Six of the 11 cities comprising UTOPIA agreed in concept in 2014 to assess a parcel utility fee to help offset the cost and mitigate the business risk associated the pure subscription-based model used by incumbent providers. They mitigate their business risk by cherry picking neighborhoods believed to have the greatest profit potential for their proprietary network investments while redlining those that don’t.
The utility parcel fee is a key sticking point in negotiations between UTOPIA and the five hold out cities including Orem. A Daily Herald dispatch cites from a memorandum to the Orem mayor and council from Orem City Manager Jamie Davidson:
"There is a concern that Orem is unpredictable and not easy to work with," Davidson said. "It's concerning to me to see new options entering the market [UTOPIA] with a stranded investment for the future."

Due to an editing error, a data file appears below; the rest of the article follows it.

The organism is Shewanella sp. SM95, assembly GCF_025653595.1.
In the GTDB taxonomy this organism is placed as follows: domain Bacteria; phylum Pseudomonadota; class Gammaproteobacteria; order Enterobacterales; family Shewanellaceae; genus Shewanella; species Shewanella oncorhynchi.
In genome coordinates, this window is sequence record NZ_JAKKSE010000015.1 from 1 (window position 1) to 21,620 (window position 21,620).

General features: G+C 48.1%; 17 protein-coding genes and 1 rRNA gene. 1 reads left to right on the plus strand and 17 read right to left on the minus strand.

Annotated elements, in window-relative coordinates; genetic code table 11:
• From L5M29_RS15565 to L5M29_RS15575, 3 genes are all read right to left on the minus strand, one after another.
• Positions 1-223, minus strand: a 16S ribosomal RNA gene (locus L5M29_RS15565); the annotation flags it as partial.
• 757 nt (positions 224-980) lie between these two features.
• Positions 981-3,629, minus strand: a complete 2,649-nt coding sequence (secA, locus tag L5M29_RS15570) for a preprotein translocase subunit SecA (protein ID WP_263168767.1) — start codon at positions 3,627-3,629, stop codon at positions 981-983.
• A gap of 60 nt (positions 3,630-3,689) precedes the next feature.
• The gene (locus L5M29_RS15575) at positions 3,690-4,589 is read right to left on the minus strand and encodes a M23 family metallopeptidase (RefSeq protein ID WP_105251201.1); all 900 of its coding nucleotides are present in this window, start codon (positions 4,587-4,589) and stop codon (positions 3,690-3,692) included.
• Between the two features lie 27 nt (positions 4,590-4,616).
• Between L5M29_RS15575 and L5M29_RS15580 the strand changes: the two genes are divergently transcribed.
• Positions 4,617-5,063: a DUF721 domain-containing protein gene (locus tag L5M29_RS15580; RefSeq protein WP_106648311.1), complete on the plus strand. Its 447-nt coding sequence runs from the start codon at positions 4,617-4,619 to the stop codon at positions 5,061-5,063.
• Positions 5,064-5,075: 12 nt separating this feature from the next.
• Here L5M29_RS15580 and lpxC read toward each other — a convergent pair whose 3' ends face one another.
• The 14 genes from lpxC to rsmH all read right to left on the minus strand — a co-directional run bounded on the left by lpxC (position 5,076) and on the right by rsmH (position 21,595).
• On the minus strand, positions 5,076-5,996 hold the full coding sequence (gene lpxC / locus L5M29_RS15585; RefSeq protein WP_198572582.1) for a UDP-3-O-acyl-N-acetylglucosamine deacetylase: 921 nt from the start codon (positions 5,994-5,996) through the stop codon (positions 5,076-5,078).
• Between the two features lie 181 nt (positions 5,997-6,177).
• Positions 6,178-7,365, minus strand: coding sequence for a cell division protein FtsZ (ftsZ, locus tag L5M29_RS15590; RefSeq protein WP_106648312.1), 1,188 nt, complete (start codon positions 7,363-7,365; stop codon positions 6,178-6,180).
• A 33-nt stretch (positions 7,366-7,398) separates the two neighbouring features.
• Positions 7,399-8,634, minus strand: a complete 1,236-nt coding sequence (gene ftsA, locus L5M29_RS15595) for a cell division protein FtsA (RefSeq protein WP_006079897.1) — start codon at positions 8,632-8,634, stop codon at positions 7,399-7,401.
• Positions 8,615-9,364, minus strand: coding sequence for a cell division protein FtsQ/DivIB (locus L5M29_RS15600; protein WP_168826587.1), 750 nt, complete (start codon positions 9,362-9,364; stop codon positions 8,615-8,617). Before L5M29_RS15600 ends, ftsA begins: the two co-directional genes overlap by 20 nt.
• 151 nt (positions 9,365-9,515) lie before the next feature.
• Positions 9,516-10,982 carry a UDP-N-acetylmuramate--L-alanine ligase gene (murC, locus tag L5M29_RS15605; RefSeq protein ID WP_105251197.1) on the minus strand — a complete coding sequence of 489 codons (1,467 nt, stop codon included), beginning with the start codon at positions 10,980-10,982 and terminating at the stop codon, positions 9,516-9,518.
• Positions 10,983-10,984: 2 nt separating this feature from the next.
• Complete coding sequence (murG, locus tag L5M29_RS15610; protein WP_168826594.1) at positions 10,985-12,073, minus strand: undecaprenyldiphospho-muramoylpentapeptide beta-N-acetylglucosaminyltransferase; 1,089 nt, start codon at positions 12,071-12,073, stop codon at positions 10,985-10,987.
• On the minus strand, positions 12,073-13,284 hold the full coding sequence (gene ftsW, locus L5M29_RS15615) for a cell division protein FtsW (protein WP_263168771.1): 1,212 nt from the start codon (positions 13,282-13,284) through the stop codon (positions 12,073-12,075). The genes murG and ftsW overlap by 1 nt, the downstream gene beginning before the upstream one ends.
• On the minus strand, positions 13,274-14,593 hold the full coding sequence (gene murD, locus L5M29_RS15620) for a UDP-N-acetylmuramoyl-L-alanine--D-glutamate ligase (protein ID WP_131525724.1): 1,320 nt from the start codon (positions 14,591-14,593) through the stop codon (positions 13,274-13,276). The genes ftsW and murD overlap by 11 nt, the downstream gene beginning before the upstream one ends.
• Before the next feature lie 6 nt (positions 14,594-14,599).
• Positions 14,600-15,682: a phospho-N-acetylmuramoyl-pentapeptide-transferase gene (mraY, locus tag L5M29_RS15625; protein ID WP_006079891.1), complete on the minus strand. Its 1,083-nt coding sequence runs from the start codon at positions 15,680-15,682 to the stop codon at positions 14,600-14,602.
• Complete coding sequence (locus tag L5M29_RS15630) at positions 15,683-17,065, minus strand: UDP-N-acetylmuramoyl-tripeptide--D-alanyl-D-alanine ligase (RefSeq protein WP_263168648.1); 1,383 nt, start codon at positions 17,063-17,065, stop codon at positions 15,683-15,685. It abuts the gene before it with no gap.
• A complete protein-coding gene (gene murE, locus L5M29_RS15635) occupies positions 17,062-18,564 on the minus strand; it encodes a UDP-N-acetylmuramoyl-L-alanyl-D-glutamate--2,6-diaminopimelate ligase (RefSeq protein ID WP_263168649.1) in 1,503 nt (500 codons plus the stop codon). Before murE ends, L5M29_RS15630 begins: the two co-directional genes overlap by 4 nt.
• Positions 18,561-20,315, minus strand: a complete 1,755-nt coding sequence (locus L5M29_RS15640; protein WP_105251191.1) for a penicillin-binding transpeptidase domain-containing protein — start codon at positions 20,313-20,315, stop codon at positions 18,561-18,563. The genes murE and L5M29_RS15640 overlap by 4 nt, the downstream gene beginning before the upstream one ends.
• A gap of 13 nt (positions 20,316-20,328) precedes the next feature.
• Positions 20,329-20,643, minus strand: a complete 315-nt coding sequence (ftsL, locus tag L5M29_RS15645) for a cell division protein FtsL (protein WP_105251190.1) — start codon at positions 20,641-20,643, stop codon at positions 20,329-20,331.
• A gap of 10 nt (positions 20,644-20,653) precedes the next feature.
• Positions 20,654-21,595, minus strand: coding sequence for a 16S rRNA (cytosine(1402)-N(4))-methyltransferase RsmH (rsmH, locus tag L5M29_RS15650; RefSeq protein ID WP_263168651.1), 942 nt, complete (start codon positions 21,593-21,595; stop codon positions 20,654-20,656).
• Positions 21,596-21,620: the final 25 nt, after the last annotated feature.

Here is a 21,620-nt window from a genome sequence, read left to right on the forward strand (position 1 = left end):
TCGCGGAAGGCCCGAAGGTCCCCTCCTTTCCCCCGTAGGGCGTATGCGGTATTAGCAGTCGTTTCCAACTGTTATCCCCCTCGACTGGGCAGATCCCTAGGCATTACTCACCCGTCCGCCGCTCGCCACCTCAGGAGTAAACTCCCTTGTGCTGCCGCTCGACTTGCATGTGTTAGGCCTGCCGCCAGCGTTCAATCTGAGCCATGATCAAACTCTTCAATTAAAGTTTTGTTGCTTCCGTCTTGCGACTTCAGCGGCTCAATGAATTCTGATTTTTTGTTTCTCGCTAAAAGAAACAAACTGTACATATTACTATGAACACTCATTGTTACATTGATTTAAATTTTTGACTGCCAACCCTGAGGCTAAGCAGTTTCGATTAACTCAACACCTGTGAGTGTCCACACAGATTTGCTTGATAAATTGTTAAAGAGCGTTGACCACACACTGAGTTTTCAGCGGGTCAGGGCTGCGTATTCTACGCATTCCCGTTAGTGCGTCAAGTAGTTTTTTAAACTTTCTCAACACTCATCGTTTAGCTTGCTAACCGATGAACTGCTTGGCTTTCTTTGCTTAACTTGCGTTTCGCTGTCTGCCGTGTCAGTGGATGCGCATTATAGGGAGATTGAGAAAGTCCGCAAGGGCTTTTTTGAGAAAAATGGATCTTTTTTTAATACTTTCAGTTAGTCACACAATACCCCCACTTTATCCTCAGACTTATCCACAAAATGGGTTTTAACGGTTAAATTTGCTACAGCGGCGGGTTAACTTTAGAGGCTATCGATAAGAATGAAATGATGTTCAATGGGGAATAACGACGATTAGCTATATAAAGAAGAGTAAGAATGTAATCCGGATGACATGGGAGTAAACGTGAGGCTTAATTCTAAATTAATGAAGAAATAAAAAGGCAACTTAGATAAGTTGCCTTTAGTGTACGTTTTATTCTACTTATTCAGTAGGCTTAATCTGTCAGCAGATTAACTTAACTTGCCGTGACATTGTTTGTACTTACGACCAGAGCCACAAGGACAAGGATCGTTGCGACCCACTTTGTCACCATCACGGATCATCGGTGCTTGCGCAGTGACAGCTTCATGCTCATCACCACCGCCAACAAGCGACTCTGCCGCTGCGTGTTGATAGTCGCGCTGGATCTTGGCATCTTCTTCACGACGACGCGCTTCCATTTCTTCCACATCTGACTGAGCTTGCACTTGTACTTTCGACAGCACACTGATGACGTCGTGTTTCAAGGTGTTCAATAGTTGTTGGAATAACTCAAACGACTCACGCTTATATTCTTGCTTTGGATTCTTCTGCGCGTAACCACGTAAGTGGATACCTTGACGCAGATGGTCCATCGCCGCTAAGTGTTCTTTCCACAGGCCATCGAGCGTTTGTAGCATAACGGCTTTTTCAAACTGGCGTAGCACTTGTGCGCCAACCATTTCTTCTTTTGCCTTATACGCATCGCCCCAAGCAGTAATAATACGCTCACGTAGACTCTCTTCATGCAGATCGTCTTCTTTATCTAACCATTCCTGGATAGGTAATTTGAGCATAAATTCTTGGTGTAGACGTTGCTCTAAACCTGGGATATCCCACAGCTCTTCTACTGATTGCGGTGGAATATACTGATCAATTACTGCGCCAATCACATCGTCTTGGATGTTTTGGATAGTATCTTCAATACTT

“However, bottom line, the proposal remains a utility fee-based model,” Davidson said. “If, as a council, you cannot wrap your arms around the assessment of a monthly utility fee to all customers (with potentially a few exceptions, for example, the indigent), nothing else matters.”
Davidson’s right. The parcel fee is essential to making the UTOPIA partnership with Macquarie pencil out by mitigating the business risk of relying solely on customer subscription revenues. UTOPIA operates an open access fiber network, enabling competition among ISPs that want to offer customer premises services delivered over the network. In that regard, the UTOPIA network is like a road or other public works project that benefits and enhances the value of the properties it passes. The UTOPIA cities benefit because these properties can support higher levels of economic activity as well as boosting their market value and, by extension, their ad valorem property tax revenue potential to fund other municipal services.